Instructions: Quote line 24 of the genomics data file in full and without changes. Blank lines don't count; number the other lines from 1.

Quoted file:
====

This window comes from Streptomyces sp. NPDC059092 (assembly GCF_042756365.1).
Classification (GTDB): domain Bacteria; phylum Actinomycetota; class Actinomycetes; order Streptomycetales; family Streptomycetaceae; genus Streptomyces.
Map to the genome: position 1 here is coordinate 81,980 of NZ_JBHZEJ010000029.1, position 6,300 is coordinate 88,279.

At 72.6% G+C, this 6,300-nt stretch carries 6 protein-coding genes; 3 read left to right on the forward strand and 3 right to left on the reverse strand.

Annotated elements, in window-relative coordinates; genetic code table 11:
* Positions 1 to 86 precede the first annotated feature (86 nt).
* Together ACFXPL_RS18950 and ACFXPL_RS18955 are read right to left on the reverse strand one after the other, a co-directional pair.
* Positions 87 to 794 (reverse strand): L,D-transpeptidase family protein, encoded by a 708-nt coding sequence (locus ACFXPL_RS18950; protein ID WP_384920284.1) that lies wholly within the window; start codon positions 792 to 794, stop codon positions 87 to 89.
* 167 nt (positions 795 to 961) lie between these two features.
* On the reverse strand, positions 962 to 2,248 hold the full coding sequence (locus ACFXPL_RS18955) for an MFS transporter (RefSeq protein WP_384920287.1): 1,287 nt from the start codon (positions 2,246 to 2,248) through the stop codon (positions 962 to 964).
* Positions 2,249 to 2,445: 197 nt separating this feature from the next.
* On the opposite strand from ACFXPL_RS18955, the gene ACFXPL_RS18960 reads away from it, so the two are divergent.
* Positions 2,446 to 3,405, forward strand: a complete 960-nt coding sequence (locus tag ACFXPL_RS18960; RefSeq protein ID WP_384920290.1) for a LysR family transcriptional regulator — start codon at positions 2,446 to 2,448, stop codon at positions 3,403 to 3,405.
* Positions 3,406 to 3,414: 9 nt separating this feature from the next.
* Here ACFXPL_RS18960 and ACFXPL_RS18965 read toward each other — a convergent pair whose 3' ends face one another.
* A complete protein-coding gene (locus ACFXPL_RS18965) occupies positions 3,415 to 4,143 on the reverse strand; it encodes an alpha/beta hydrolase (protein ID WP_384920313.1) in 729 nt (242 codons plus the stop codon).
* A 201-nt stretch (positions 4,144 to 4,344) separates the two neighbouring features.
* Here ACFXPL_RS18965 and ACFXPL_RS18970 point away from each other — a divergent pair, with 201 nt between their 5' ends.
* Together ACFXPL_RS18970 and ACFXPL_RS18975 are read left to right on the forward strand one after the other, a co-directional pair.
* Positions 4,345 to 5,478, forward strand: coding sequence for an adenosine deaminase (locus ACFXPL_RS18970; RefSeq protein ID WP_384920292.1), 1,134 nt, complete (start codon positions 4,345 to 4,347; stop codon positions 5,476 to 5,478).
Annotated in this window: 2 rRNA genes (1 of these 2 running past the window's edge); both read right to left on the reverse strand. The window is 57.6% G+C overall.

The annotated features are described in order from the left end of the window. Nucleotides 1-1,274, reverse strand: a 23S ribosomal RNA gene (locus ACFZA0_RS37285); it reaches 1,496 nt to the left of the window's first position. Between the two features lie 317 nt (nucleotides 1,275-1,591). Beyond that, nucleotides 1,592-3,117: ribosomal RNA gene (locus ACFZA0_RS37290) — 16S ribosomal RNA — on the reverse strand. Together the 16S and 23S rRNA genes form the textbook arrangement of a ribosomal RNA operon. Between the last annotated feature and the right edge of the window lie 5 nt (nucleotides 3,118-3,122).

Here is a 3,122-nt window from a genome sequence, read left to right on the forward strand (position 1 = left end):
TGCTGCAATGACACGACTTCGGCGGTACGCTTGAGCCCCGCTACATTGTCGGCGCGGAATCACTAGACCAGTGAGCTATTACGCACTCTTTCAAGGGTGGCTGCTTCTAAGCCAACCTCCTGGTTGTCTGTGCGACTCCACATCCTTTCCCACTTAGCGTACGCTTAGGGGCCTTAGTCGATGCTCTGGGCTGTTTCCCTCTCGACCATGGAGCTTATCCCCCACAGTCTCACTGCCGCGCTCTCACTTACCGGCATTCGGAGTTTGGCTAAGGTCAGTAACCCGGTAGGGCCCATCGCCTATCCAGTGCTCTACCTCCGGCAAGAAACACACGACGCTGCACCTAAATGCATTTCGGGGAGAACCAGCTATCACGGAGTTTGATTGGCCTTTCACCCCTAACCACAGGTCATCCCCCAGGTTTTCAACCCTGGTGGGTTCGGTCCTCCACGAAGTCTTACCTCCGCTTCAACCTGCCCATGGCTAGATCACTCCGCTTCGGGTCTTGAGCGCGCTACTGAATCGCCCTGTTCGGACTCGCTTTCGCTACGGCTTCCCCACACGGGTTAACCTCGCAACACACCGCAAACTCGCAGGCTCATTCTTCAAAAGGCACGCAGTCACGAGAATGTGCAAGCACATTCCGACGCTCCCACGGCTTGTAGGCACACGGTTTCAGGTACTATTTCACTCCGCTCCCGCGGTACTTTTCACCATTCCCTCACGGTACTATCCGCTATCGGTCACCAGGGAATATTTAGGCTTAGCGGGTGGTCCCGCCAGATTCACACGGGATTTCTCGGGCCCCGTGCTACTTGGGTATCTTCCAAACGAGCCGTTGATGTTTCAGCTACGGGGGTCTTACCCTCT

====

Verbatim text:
TGCTGCAATGACACGACTTCGGCGGTACGCTTGAGCCCCGCTACATTGTCGGCGCGGAATCACTAGACCAGTGAGCTATTACGCACTCTTTCAAGGGTGGCTGCTTCTAAGCCAACCTCCTGGTTGTCTGTGCGACTCCACATCCTTTCCCACTTAGCGTACGCTTAGGGGCCTTAGTCGATGCTCTGGGCTGTTTCCCTCTCGACCATGGAGCTTATCCCCCACAGTCTCACTGCCGCGCTCTCACTTACCGGCATTCGGAGTTTGGCTAAGGTCAGTAACCCGGTAGGGCCCATCGCCTATCCAGTGCTCTACCTCCGGCAAGAAACACACGACGCTGCACCTAAATGCATTTCGGGGAGAACCAGCTATCACGGAGTTTGATTGGCCTTTCACCCCTAACCACAGGTCATCCCCCAGGTTTTCAACCCTGGTGGGTTCGGTCCTCCACGAAGTCTTACCTCCGCTTCAACCTGCCCATGGCTAGATCACTCCGCTTCGGGTCTTGAGCGCGCTACTGAATCGCCCTGTTCGGACTCGCTTTCGCTACGGCTTCCCCACACGGGTTAACCTCGCAACACACCGCAAACTCGCAGGCTCATTCTTCAAAAGGCACGCAGTCACGAGAATGTGCAAGCACATTCCGACGCTCCCACGGCTTGTAGGCACACGGTTTCAGGTACTATTTCACTCCGCTCCCGCGGTACTTTTCACCATTCCCTCACGGTACTATCCGCTATCGGTCACCAGGGAATATTTAGGCTTAGCGGGTGGTCCCGCCAGATTCACACGGGATTTCTCGGGCCCCGTGCTACTTGGGTATCTTCCAAACGAGCCGTTGATGTTTCAGCTACGGGGGTCTTACCCTCT